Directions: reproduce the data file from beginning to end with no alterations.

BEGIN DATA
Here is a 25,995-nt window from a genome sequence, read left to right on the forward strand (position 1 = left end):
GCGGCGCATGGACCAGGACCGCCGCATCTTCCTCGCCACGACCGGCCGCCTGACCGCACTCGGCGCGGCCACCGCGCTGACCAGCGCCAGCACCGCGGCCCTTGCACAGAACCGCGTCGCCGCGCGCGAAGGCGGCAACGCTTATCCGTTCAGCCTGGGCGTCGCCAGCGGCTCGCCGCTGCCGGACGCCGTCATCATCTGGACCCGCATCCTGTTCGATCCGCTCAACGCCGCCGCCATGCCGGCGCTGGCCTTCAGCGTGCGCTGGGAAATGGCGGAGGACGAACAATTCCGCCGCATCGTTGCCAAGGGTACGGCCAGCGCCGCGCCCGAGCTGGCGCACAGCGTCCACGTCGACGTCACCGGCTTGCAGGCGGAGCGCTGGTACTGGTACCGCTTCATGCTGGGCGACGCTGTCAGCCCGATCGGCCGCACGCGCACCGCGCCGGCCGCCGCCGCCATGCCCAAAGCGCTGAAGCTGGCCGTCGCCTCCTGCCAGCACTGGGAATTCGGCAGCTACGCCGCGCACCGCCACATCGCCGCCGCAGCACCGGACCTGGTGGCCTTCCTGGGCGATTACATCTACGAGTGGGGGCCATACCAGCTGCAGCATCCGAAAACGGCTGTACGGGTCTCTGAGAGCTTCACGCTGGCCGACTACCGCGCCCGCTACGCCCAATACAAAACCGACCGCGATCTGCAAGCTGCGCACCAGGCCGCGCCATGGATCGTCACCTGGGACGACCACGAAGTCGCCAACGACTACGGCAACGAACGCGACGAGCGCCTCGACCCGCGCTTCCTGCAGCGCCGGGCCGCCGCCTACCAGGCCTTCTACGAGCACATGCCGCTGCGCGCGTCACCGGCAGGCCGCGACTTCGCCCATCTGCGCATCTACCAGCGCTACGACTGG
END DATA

Here is a 25,995-nt window from a genome sequence, read left to right on the forward strand (position 1 = left end):
GCGGCGCATGGACCAGGACCGCCGCATCTTCCTCGCCACGACCGGCCGCCTGACCGCACTCGGCGCGGCCACCGCGCTGACCAGCGCCAGCACCGCGGCCCTTGCACAGAACCGCGTCGCCGCGCGCGAAGGCGGCAACGCTTATCCGTTCAGCCTGGGCGTCGCCAGCGGCTCGCCGCTGCCGGACGCCGTCATCATCTGGACCCGCATCCTGTTCGATCCGCTCAACGCCGCCGCCATGCCGGCGCTGGCCTTCAGCGTGCGCTGGGAAATGGCGGAGGACGAACAATTCCGCCGCATCGTTGCCAAGGGTACGGCCAGCGCCGCGCCCGAGCTGGCGCACAGCGTCCACGTCGACGTCACCGGCTTGCAGGCGGAGCGCTGGTACTGGTACCGCTTCATGCTGGGCGACGCTGTCAGCCCGATCGGCCGCACGCGCACCGCGCCGGCCGCCGCCGCCATGCCCAAAGCGCTGAAGCTGGCCGTCGCCTCCTGCCAGCACTGGGAATTCGGCAGCTACGCCGCGCACCGCCACATCGCCGCCGCAGCACCGGACCTGGTGGCCTTCCTGGGCGATTACATCTACGAGTGGGGGCCATACCAGCTGCAGCATCCGAAAACGGCTGTACGGGTCTCTGAGAGCTTCACGCTGGCCGACTACCGCGCCCGCTACGCCCAATACAAAACCGACCGCGATCTGCAAGCTGCGCACCAGGCCGCGCCATGGATCGTCACCTGGGACGACCACGAAGTCGCCAACGACTACGGCAACGAACGCGACGAGCGCCTCGACCCGCGCTTCCTGCAGCGCCGGGCCGCCGCCTACCAGGCCTTCTACGAGCACATGCCGCTGCGCGCGTCACCGGCAGGCCGCGACTTCGCCCATCTGCGCATCTACCAGCGCTACGACTGG